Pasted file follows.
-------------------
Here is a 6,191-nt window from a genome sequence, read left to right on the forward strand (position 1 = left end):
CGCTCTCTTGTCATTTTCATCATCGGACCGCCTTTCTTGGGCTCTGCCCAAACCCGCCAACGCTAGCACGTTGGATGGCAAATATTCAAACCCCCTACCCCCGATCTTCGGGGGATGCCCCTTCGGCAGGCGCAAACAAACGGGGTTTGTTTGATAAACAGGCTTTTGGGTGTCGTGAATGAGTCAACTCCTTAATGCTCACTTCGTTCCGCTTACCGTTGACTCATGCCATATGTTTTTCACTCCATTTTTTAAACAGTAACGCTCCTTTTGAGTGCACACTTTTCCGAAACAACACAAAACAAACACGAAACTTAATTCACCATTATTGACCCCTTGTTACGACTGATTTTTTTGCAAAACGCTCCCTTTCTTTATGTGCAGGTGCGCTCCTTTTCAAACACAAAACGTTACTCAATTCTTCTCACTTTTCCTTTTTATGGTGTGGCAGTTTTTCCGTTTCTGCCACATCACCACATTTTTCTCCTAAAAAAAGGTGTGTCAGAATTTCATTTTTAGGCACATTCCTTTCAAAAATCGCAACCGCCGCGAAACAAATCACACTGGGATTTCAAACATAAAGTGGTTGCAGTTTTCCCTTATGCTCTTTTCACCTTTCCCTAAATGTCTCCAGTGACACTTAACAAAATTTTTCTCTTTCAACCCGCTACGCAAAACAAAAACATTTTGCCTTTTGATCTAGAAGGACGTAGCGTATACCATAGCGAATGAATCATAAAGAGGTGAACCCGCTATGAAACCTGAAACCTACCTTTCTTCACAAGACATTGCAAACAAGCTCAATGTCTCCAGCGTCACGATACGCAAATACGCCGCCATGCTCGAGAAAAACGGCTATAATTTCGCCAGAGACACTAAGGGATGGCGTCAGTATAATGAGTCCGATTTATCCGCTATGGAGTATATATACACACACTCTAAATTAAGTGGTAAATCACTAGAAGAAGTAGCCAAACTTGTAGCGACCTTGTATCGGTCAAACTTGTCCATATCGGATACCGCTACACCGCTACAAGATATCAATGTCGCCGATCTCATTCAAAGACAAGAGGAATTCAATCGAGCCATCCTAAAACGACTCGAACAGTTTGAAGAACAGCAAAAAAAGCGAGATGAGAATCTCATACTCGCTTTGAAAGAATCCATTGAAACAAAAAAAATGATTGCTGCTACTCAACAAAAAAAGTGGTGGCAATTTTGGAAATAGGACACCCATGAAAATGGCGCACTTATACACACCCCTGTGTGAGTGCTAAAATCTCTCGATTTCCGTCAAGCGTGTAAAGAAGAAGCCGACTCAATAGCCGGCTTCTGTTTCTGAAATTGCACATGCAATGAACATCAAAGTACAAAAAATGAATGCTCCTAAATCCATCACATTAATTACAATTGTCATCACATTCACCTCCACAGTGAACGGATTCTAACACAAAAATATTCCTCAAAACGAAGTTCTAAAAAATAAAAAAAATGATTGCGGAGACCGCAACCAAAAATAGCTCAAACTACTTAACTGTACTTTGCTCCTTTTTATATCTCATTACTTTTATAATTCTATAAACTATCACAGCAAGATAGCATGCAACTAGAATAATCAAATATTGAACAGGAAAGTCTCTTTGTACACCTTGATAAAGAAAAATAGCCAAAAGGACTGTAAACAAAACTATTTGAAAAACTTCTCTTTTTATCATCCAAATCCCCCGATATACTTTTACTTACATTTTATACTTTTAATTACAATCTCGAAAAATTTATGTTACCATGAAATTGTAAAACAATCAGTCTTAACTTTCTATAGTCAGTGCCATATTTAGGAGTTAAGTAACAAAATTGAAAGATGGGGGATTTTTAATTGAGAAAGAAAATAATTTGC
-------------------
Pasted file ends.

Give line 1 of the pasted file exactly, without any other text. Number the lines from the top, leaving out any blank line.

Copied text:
Here is a 6,191-nt window from a genome sequence, read left to right on the forward strand (position 1 = left end):